LANSING — Medical marijuana dispensaries took another step toward returning to Michigan after a Senate committee sent two bills to the floor, but the Senate’s majority leader says the bills still need work.
Sen. Randy Richardville (R-Monroe) said bills to add marijuana-laced foods to the definition of “medical marijuana” and for dispensaries to re-open could receive votes as soon as next month.
“We’re not going to move any bills until we’re ready,” Richardville said. “I think there will be a significant amount of work done between now and then.”
One proposal, House Bill 5104, would expand the state’s definition of “marijuana-infused product” to include beverages and food items that contain the drug’s active ingredient, although foods containing the drug would be exempted from the state’s food laws.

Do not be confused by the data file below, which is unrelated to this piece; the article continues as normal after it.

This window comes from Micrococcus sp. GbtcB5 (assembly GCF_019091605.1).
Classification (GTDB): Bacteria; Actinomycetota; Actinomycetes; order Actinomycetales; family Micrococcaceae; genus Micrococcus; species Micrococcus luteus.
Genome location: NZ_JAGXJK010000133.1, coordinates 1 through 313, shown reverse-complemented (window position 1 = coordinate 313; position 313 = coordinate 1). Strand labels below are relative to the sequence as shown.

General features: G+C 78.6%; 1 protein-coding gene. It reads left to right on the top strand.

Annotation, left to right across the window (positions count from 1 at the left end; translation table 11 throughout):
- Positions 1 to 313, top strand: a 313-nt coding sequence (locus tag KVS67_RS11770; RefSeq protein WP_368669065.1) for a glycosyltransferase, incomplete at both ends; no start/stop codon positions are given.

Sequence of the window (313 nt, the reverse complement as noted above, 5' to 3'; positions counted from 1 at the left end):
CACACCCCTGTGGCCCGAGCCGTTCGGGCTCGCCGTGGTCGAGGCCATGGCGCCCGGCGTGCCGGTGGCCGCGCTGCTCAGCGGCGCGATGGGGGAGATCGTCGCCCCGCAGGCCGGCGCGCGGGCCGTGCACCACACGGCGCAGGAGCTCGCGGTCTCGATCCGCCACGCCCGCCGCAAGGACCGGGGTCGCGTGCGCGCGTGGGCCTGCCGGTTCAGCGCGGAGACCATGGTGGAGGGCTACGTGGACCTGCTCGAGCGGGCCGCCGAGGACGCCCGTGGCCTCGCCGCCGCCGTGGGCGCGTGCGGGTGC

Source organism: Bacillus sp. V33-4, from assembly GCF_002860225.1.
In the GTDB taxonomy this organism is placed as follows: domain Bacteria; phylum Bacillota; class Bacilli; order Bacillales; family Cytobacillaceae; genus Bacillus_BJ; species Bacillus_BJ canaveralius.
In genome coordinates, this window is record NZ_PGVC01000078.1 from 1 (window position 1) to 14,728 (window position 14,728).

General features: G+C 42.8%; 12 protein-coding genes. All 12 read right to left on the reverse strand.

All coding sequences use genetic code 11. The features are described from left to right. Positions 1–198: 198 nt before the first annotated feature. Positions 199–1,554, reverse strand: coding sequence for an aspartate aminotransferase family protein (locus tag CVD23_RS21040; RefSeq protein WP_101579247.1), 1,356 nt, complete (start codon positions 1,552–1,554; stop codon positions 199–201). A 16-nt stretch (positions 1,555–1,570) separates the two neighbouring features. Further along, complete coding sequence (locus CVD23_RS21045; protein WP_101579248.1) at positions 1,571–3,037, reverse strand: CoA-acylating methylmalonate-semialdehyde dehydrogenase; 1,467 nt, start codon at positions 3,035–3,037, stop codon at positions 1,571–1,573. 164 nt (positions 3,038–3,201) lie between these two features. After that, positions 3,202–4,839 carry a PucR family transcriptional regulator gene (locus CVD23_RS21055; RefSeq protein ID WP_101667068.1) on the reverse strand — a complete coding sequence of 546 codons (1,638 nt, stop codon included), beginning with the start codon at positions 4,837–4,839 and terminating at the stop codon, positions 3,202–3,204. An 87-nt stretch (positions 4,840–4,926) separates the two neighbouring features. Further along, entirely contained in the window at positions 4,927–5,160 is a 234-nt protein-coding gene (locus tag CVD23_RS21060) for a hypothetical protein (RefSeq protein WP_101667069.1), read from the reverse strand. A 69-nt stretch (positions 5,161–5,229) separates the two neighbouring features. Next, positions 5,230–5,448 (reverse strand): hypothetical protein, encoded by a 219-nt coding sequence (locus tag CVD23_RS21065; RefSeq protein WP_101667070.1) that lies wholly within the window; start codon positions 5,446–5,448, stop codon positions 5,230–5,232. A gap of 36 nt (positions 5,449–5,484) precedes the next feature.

The Michigan Court of Appeals held last year that “pot brownies” and other foods containing marijuana did not fall under the definition of “usable” marijuana in the voter-approved law.
The other bill approved by Richardville’s government operations committee would allow “provisioning centers” to sell marijuana to certified patients or caregivers, something not allowed under Michigan law as of now.
Cities and townships would have some authority to restrict where dispensaries could operate – restrictions Richardville supports.
“My concern has always been playgrounds and neighborhoods, and making sure there aren’t leakages into places where our vulnerable children live,” Richardville said. “That’s where my top concern is.”
Both bills have already passed the House, winning approval by wide, bipartisan margins last December.